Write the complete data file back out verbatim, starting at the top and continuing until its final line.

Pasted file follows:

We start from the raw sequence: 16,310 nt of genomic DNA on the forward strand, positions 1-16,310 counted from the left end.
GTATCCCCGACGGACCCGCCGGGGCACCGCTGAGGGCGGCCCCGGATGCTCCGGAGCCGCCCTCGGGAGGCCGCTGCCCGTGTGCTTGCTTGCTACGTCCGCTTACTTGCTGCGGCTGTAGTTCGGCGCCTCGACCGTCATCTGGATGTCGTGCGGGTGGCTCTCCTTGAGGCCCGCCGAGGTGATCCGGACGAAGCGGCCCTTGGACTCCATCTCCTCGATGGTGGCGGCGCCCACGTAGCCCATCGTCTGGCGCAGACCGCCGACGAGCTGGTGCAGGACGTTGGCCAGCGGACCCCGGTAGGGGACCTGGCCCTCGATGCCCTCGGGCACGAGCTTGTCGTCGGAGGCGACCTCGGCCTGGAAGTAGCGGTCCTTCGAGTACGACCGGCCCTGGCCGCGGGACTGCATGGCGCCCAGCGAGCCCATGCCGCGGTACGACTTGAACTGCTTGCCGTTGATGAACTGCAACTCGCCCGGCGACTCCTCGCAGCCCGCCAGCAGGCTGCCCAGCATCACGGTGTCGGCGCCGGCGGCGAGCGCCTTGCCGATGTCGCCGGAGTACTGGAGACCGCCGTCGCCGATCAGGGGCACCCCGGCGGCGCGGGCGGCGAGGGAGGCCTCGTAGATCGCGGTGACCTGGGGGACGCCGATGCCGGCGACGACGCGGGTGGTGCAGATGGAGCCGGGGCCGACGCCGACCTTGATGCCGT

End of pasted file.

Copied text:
We start from the raw sequence: 16,310 nt of genomic DNA on the forward strand, positions 1-16,310 counted from the left end.
GTATCCCCGACGGACCCGCCGGGGCACCGCTGAGGGCGGCCCCGGATGCTCCGGAGCCGCCCTCGGGAGGCCGCTGCCCGTGTGCTTGCTTGCTACGTCCGCTTACTTGCTGCGGCTGTAGTTCGGCGCCTCGACCGTCATCTGGATGTCGTGCGGGTGGCTCTCCTTGAGGCCCGCCGAGGTGATCCGGACGAAGCGGCCCTTGGACTCCATCTCCTCGATGGTGGCGGCGCCCACGTAGCCCATCGTCTGGCGCAGACCGCCGACGAGCTGGTGCAGGACGTTGGCCAGCGGACCCCGGTAGGGGACCTGGCCCTCGATGCCCTCGGGCACGAGCTTGTCGTCGGAGGCGACCTCGGCCTGGAAGTAGCGGTCCTTCGAGTACGACCGGCCCTGGCCGCGGGACTGCATGGCGCCCAGCGAGCCCATGCCGCGGTACGACTTGAACTGCTTGCCGTTGATGAACTGCAACTCGCCCGGCGACTCCTCGCAGCCCGCCAGCAGGCTGCCCAGCATCACGGTGTCGGCGCCGGCGGCGAGCGCCTTGCCGATGTCGCCGGAGTACTGGAGACCGCCGTCGCCGATCAGGGGCACCCCGGCGGCGCGGGCGGCGAGGGAGGCCTCGTAGATCGCGGTGACCTGGGGGACGCCGATGCCGGCGACGACGCGGGTGGTGCAGATGGAGCCGGGGCCGACGCCGACCTTGATGCCGT